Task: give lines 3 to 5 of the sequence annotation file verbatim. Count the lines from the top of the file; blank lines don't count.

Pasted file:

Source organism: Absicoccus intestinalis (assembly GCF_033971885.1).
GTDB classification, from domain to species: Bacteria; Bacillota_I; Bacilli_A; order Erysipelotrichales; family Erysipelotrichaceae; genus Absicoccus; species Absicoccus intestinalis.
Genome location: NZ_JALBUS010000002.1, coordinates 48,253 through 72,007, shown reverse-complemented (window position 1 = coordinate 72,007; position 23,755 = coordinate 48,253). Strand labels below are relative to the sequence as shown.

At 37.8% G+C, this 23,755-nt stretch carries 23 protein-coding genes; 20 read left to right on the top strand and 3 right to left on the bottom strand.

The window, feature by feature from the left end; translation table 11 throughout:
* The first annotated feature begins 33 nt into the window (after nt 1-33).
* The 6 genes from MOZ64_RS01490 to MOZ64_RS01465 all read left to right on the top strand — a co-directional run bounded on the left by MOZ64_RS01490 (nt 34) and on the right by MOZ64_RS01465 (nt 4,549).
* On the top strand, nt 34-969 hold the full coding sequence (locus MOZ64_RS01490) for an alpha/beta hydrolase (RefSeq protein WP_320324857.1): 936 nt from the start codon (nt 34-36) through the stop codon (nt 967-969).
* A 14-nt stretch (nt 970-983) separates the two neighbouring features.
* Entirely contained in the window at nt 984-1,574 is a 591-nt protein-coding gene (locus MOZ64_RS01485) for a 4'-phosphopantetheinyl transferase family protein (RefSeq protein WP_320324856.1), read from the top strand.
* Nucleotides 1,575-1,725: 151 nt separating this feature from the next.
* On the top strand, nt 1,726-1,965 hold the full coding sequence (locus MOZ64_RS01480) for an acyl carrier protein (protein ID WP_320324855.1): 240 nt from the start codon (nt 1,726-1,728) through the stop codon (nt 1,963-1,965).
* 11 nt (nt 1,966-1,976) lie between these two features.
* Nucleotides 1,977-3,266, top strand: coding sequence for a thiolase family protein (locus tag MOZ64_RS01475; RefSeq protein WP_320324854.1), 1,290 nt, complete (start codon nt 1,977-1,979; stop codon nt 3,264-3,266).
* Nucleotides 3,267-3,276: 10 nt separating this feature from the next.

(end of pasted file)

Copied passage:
Genome location: NZ_JALBUS010000002.1, coordinates 48,253 through 72,007, shown reverse-complemented (window position 1 = coordinate 72,007; position 23,755 = coordinate 48,253). Strand labels below are relative to the sequence as shown.

At 37.8% G+C, this 23,755-nt stretch carries 23 protein-coding genes; 20 read left to right on the top strand and 3 right to left on the bottom strand.

The window, feature by feature from the left end; translation table 11 throughout: